Monday, October 22, 2012

Survival of the fittest

A discussion at Bobwhite Blather of upcoming real, proposed and possible changes coming to BSA ends with this counsel:
“Adapt or die” has never been more true of our movement. We cling to current methods and practices because we are familiar with them. Sentimental attachment to the past has to be ditched in order to bring our programs into the 21st century and become more relevant for the youth we serve. Scouting is, at any given time, only ten years from extinction if we don’t replenish our membership to at least maintain current levels, and hopefully improve them. Without changes for the better, we might as well shut the lights out in the Scout hut and say goodbye, and I don’t think Sir Baden-Powell or any of BSA‘s founders would take that too well. (emphasis added)

Prepared. | For Life.™


Fishgutts said...

OK, so I am totally OK with the "old guard" dying off but what exactly have we accomplished by creating an "universal" Scout Oath? If the methods and the aims are still different so should the oath. I still don't get the reasoning.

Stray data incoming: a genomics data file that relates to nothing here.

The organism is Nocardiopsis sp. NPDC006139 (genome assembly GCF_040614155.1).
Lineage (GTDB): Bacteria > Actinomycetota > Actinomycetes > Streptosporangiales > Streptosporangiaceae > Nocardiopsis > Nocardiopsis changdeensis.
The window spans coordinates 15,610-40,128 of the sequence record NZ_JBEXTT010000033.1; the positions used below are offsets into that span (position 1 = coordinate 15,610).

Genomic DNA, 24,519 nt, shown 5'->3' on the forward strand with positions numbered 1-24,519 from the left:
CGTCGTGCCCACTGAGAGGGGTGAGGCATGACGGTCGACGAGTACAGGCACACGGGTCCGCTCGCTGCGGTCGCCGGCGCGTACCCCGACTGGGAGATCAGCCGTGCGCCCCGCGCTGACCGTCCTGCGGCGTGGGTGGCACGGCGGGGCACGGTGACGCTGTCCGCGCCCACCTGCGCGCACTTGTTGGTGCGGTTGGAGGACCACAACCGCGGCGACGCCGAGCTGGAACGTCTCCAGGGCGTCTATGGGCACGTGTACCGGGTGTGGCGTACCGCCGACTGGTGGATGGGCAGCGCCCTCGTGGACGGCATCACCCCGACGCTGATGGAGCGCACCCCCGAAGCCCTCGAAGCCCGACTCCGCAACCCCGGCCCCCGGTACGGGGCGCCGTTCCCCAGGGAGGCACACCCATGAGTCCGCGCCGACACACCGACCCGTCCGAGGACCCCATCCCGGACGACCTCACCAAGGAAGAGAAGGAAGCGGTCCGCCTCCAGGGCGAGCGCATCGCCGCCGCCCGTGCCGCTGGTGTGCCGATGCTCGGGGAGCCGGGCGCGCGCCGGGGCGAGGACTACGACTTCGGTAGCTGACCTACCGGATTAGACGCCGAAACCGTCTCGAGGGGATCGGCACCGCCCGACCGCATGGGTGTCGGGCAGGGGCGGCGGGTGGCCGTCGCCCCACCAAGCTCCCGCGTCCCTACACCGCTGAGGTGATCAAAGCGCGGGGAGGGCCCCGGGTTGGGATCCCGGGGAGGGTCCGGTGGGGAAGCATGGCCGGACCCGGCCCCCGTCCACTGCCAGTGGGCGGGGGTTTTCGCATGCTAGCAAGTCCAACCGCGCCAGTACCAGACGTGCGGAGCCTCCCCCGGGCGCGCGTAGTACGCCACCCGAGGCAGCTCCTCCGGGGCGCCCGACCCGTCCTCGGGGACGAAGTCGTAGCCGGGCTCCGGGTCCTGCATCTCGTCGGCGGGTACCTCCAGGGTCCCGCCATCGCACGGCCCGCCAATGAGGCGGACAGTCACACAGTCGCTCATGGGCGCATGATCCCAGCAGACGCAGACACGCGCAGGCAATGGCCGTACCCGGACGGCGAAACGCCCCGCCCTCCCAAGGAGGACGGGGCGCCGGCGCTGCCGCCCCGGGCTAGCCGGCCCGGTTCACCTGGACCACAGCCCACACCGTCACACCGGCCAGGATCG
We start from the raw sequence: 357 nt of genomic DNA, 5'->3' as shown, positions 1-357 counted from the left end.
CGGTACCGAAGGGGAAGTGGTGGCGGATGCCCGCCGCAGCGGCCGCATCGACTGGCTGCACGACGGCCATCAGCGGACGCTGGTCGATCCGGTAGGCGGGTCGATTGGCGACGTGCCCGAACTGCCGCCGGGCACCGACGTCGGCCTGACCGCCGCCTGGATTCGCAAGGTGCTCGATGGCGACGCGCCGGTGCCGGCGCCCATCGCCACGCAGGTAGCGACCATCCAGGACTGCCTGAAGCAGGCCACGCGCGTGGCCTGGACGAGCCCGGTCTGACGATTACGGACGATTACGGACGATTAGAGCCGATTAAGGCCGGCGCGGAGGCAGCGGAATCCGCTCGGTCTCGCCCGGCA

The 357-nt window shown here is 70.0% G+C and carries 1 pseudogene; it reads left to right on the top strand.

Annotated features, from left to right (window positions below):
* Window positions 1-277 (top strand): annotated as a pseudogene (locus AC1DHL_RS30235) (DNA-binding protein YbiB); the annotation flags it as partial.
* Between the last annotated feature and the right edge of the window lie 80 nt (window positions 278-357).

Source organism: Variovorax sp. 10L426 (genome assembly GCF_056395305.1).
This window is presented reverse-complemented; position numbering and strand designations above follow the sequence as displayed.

When I do Eagle Boards either a boy knows it or he doesn't. And about 40% of the time they don't know it. And it isn't because he didn't learn it as a Cub.

Eric the Half-bee said...

You're right. It isn't because he didn't learn it earlier, it's likely because his adult leaders failed to hold him to it for however many years he was in the program (assuming that you're referring to kids outside your immediate sphere of influence).

As far as "one Oath to rule them all," I haven't formed an opinion yet, yet I am opposed in every way to the "change for change's sake is good, because it's change, so we should change" mentality that is so prevalent.

Eric the Half-bee said...

And at 36, I can still recite the Cub Scout Promise. The Law of the Pack eludes me, however.